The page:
KNEE REPLACEMENT SURGERY or ARTHROPALSTY
In this procedure, the complete knee joint is replaced with an artificial joint, made of metal and plastic components. The procedure may be chosen for obese patients and those who have a severe joint dysfunction.
The damaged ends of the thigh bone (femur) and shin bone (tibia) are carefully cut away. The ends are precisely measured and shaped to fit the appropriately sized prosthetic replacement. The end of the femur is replaced by a curved piece of metal, and the end of your tibia is replaced by a flat metal plate. These are fixed using special bone ‘cement’, or are specially treated. A plastic spacer is placed between the pieces of metal. This acts like cartilage, reducing friction as the joint moves. The back of the kneecap may also be replaced, depending on the condition of the joint.
The joint should last around 15-20 years.
HOW TO KNOW IF NEED KNEE REPLACEMENT?
If your knee pain is so severe that it causes difficulty in walking and performing daily activities, knee replacement might be called for. However, it is mandatory that these symptoms be presented to a specialist for an accurate diagnosis. Doctors try and delay the procedure for as long as possible by using non-invasive treatment. However, if the disease is in an advanced stage, knee replacement is a means to achieve relief from pain as well as the return to daily activities.
HOW TO PREPARE FOR SURGERY?
Stay as active as you can. Strengthening the muscles around your knee with gentle exercises such as walking and swimming, in the weeks and months before surgery, will aid your recovery. Your physiotherapist will give you helpful exercises.
There are some things that you need to do before surgery. These include:
- Getting a medical checkup and tests such as blood and urine tests, ECG, x-ray and any other test to make sure you are healthy enough for an anesthetic and surgery.
- Have a list of any medication you are taking, as these may need to be stopped on your doctor’s advice and alternatives prescribed if required. They include some rheumatoid arthritis medications that suppress the immune system, which can affect healing as well as any anticoagulant medication.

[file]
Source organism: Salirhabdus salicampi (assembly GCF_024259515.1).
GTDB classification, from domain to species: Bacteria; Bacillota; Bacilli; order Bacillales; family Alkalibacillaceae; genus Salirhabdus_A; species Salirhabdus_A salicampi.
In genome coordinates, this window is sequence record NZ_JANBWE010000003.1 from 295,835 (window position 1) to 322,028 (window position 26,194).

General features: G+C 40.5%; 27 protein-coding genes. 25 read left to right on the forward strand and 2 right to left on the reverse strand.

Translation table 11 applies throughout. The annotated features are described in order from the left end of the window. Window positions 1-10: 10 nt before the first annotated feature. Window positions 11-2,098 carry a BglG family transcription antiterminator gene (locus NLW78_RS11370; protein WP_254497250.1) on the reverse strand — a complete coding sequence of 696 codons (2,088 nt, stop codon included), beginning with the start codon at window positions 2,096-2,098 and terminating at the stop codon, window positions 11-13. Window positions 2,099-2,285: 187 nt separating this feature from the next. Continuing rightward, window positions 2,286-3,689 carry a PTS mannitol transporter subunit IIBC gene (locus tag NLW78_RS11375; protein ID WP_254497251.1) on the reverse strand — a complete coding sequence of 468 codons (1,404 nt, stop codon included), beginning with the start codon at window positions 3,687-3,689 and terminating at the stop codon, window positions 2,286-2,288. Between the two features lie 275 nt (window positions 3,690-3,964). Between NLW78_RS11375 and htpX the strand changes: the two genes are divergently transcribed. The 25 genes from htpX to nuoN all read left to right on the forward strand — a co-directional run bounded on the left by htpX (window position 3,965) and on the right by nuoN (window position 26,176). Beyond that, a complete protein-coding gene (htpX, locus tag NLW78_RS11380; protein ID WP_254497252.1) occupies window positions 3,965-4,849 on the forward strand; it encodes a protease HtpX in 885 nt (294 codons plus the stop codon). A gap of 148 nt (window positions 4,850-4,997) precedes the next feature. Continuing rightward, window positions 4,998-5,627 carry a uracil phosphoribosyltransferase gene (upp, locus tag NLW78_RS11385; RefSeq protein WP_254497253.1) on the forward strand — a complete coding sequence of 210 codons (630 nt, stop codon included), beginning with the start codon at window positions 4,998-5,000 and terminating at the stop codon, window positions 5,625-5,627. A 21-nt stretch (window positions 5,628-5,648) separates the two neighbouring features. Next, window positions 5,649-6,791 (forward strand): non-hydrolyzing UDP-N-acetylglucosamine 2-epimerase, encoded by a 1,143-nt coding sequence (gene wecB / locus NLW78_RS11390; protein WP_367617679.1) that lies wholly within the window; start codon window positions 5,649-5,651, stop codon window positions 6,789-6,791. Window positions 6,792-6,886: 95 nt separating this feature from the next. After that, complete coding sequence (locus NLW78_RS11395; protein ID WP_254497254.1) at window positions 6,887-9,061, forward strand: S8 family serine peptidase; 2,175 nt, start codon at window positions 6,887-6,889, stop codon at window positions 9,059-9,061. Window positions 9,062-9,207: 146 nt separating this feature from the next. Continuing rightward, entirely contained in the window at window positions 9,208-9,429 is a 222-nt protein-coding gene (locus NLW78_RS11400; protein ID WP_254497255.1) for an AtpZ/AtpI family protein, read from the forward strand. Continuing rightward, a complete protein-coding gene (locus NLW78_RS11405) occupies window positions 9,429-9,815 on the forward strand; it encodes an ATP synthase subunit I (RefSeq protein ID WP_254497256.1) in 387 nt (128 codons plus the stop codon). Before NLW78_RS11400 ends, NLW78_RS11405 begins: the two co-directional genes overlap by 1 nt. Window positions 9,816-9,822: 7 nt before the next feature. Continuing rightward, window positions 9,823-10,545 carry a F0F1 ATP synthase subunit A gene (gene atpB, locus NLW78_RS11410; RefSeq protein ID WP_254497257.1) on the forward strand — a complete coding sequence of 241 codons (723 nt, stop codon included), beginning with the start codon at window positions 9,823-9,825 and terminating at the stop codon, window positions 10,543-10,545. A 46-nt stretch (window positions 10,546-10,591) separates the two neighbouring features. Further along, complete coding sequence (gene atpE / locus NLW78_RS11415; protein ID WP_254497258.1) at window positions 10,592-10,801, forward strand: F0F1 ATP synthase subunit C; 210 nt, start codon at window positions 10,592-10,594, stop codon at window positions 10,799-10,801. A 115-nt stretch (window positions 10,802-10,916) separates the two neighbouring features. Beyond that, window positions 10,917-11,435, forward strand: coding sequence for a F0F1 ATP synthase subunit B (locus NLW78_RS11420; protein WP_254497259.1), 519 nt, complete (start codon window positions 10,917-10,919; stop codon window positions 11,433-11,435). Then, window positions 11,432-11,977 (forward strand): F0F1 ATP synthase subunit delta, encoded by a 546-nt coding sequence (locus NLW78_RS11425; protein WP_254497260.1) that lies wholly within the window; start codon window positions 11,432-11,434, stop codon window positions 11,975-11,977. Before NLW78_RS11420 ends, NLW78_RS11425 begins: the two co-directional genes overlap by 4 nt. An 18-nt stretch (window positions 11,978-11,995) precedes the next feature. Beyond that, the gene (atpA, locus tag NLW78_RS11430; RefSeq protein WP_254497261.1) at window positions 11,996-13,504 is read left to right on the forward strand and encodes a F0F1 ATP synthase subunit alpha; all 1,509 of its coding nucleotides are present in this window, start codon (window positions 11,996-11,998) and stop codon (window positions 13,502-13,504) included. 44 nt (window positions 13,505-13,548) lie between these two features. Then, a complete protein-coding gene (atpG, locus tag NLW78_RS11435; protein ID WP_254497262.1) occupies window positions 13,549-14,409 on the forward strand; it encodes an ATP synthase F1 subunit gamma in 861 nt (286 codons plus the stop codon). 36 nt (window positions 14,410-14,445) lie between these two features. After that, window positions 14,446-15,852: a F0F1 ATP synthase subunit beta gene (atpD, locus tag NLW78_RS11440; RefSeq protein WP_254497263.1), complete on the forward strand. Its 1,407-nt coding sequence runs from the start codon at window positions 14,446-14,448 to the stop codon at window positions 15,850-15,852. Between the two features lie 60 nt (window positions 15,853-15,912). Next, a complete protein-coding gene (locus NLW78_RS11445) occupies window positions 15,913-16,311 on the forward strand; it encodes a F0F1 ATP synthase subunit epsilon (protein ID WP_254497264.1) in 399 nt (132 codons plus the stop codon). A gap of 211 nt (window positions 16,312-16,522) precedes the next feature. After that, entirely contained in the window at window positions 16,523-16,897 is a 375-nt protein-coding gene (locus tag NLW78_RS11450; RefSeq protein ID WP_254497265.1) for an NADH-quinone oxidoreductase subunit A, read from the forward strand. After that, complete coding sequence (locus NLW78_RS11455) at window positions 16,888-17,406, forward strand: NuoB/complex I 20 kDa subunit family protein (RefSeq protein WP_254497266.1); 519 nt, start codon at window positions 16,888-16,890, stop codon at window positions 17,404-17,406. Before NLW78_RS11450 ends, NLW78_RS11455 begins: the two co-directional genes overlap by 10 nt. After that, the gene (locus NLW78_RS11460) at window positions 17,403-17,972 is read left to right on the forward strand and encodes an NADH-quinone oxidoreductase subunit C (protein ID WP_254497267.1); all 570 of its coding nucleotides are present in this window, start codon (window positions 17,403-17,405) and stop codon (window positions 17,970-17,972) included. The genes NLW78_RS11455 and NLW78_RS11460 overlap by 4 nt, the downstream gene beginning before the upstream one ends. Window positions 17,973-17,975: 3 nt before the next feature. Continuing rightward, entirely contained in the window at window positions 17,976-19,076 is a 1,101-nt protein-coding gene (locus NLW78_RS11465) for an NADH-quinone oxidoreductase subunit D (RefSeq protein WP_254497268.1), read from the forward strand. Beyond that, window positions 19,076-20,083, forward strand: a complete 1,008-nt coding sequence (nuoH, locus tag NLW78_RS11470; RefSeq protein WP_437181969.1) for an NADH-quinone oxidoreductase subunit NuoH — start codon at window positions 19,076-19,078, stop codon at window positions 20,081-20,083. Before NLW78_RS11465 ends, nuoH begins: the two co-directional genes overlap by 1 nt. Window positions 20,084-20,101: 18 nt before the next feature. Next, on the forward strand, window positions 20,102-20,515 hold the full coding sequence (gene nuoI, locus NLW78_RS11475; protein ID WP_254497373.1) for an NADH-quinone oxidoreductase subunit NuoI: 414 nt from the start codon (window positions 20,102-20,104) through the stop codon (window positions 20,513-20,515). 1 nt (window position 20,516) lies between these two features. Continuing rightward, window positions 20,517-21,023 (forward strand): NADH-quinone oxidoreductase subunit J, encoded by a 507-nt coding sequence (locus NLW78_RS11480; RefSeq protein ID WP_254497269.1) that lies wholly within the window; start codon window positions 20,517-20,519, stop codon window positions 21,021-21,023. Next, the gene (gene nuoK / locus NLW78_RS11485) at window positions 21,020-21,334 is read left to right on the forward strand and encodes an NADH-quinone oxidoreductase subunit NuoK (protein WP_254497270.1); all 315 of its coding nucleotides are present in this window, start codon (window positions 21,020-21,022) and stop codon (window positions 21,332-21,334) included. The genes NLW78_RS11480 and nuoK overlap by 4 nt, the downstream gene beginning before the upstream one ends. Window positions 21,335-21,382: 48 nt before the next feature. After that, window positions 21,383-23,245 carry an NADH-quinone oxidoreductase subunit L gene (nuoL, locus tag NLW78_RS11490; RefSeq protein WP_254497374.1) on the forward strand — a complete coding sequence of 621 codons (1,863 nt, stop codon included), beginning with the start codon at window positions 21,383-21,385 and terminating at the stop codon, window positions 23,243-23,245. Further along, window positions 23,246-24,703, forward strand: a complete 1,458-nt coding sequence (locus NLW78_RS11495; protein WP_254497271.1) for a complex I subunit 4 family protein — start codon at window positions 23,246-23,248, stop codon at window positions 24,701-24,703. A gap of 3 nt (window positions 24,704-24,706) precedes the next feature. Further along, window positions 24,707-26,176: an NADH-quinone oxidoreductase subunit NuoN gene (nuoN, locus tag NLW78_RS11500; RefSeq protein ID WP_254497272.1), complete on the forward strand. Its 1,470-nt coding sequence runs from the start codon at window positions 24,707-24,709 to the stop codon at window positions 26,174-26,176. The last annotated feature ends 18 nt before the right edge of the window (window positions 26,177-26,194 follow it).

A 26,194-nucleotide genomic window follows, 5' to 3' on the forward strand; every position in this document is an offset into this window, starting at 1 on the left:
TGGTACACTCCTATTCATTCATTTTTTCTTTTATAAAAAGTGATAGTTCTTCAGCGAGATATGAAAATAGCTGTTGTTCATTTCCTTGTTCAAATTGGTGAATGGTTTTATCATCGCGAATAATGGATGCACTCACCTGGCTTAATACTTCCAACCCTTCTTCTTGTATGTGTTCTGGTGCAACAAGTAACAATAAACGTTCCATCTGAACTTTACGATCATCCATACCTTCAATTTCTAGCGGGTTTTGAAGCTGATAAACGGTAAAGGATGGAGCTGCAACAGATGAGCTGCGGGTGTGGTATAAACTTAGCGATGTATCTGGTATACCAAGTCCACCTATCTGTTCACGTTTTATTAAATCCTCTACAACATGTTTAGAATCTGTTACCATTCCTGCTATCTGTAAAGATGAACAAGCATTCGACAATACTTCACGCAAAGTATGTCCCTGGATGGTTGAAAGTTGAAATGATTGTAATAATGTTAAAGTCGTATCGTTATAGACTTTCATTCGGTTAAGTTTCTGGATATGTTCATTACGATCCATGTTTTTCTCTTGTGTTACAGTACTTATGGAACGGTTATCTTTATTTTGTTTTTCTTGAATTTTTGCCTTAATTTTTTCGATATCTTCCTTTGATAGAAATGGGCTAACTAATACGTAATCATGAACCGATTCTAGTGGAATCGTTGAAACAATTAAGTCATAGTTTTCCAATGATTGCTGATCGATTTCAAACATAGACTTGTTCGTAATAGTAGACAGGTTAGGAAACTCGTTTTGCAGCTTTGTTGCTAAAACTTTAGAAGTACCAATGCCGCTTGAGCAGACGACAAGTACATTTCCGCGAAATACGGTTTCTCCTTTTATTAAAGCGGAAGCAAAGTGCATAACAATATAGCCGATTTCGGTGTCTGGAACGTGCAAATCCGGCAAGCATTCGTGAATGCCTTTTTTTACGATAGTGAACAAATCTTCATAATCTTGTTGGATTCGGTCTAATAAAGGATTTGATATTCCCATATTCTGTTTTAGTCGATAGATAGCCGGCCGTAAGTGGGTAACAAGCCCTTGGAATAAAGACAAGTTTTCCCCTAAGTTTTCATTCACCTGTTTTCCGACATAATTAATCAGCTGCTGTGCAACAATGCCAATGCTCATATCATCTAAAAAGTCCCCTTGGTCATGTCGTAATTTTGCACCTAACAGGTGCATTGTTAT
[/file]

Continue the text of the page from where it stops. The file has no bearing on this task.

After surgery, you will be moved to the Recovery Room where you will be closely monitored for a few hours. You may feel some after-effects of anesthesia such as a sore throat, vomiting, and drowsiness but you will be made as comfortable as possible.
You will have pain for a few hours after the surgery which is relieved with painkillers that may be given either through an epidural injection or as an injectable medication.
To avoid the risk of blood clots you should start moving around as soon as possible. Lying in bed for too long can cause some of your blood to pool in your legs. Try to exercise your legs in simple ways such as by flexing your ankle and rotating your foot. You may be given special support stockings to wear after surgery to help your blood circulation.
The earlier you get out of bed and start moving the faster the recovery. Your physiotherapist will assist you with this. You can start walking within 24 -48 hours after the surgery by using an assistive device and with the help of the physiotherapist. It is normal to experience initial discomfort while walking and exercising, and your legs and feet may be swollen.
Before discharge, you will be advised about exercises you need to do, how to care for your wound, how to manage the pain, and any equipment you may require, such as dressings, bandages, crutches, and splints.
Your discharge will be affected by how quickly you recover after the surgery, generally, patients are discharged between 4-6 days after surgery on one knee and between 8-10 days after surgery on both joints.
HOW LONG WILL A REPLACEMENT LAST?
Longevity of the prosthesis depends on the patient’s activity levels, weight as well as the accuracy of the implant placement. Recent studies have found common implants to be functional in 96% patients even after 20 years. However, it must be understood that implants are not as durable as the natural knee, and will eventually wear out and no assurance can be given about its longevity.
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